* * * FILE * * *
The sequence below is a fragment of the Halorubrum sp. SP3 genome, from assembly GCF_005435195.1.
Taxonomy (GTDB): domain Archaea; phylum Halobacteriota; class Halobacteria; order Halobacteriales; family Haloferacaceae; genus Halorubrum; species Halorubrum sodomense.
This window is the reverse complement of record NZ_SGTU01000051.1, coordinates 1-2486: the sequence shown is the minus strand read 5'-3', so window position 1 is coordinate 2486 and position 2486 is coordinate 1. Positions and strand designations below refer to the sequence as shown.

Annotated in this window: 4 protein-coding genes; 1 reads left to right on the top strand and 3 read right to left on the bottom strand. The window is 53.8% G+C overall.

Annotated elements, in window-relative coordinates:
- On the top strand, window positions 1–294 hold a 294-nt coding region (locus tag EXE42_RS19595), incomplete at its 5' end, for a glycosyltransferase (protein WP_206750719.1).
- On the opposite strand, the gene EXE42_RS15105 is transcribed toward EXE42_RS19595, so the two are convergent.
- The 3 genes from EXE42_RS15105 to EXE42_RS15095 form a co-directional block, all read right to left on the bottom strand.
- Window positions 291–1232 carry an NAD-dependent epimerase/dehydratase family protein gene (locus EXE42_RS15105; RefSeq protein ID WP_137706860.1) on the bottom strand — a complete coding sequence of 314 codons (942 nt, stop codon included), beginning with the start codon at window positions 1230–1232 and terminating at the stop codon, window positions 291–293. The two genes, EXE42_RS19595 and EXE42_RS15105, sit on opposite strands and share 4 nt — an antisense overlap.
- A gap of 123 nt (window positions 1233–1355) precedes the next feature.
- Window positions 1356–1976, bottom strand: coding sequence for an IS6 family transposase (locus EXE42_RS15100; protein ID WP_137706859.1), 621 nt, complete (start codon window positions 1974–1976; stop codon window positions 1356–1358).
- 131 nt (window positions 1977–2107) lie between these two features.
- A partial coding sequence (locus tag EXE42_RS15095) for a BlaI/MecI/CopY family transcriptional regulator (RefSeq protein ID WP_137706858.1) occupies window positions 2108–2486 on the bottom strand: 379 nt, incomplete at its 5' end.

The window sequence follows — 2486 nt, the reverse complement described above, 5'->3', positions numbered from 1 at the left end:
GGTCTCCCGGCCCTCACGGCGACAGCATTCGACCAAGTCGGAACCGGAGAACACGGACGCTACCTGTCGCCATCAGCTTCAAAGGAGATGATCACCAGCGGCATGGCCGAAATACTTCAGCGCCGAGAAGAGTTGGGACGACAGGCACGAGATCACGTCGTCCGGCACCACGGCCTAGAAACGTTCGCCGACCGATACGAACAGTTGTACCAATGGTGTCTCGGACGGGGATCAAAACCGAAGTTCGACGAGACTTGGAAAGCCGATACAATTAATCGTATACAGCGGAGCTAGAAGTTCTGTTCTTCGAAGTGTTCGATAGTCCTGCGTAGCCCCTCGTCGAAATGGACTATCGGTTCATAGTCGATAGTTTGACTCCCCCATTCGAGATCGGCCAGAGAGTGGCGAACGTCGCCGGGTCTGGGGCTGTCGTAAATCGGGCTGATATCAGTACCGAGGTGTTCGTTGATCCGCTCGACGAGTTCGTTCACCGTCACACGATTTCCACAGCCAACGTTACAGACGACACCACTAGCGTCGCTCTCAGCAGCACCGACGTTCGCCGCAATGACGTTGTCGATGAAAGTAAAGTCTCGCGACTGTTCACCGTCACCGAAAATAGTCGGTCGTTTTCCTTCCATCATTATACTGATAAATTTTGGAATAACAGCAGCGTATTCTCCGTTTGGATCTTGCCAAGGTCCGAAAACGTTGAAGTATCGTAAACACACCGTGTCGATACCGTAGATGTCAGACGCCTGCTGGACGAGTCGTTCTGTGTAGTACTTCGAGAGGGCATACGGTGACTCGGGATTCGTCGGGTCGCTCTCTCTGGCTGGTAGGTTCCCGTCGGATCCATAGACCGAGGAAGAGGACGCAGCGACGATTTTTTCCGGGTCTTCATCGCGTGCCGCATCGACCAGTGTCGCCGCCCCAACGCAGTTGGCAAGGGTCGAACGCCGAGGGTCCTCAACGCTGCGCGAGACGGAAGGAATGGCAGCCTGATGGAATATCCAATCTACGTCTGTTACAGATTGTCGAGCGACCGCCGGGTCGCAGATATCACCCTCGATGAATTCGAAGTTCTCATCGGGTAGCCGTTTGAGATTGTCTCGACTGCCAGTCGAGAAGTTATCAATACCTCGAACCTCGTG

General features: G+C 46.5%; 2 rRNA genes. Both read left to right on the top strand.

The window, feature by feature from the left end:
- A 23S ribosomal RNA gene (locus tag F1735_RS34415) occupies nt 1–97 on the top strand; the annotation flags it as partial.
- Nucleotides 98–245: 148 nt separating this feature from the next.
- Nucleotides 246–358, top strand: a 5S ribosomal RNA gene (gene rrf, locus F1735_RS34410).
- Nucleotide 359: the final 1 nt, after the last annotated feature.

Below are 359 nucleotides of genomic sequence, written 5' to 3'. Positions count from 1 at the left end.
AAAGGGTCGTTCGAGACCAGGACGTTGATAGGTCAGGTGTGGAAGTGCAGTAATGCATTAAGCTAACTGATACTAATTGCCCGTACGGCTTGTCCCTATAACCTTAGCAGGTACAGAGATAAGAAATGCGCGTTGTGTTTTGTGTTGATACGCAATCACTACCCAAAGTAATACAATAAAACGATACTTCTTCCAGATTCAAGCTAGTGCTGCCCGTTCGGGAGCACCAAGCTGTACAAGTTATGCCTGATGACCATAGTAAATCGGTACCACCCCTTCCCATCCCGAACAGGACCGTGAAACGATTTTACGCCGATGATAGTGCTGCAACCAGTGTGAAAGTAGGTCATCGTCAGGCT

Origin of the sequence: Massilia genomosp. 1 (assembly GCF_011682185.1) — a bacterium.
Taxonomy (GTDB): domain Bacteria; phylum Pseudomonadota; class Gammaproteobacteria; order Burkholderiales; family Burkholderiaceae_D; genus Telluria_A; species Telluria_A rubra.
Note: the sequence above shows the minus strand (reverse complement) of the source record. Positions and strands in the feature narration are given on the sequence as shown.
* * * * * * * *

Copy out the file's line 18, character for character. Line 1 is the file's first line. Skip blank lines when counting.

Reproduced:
- A 23S ribosomal RNA gene (locus tag F1735_RS34415) occupies nt 1–97 on the top strand; the annotation flags it as partial.